7. Loss of Revenue

A loss of customer data can result in a loss of customer trust. Even if an organization takes every possible action immediately to remediate issues, there is chance revenues will take a hit in the months following the incident. While industry-wide statistics on the average loss of revenue are not available, it's safe to assume this financial hit may be extensive.

8. Customer Churn

Your organization may have the opportunity to rebuild relationships and trust with some customers following a data breach, however other connections have the potential to be permanently lost. Dependent upon the level of relationship loyalty, the financial impact of customer churn may be the single most expensive factor associated with a data breach.

So How Much Does a Retail Data Breach Cost?

The price tag your retail organization can expect to pay in a retail incident with data loss could vary significantly depending on legal settlements, forensic investigations, and the resultant loss of revenue.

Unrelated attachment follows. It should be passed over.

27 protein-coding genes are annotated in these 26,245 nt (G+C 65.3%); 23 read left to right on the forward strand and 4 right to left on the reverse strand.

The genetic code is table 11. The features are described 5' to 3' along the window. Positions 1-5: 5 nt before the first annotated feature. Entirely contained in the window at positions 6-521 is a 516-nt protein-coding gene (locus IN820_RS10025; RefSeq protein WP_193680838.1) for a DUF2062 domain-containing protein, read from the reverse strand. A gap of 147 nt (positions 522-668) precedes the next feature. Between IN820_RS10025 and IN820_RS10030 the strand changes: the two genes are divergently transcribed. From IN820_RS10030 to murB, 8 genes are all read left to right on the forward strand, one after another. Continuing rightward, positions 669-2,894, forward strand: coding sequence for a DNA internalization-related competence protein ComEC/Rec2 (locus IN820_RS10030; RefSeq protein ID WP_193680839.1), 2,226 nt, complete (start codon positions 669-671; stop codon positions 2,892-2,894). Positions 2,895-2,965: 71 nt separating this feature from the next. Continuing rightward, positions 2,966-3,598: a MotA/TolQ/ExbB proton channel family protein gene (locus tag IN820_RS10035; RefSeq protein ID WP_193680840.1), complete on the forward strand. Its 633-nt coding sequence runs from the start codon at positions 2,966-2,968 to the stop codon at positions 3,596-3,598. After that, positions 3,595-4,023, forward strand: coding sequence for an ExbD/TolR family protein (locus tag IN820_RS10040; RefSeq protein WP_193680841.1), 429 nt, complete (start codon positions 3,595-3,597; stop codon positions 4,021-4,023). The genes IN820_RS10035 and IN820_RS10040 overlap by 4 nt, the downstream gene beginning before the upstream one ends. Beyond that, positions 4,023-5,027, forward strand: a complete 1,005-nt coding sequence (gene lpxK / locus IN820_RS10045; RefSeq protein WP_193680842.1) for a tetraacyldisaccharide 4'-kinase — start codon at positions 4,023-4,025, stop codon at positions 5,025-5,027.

While retailers certainly can and do financially recover from major security incidents, this process rarely occurs quickly. In some of the most visible retail breaches, there's a chance the image of poor data security practices will never fully go away.

How to Protect Your Retail Organization from a Data Breach

While the true cost of retail data breaches can vary significantly, there is no question that an incident with data loss can be an incredibly expensive event. For smaller retailers, it may be impossible to financially recover from the regulatory fines, legal bills, and public image loss of a cybercriminal attack.

By recognizing the risks of your point-of-sale systems and other vulnerabilities, retail security professionals can enable critical oversight into their company's infrastructure. By understanding the early warning signs of an incident in progress, you can act quickly and prevent devastating financial outcomes.

To learn more about CimTrak's PCI-compliant integrity monitoring solutions for point-of-sale systems, click here, or download our PCI DSS brief today.


Jacqueline von Ogden
Post by Jacqueline von Ogden
October 4, 2016
Since 1999, Jacqueline has written for corporate communications, MarCom agencies, higher education, and worked within the pharmacy, steel and retail industries. Since joining the tech industry, she has found her "home".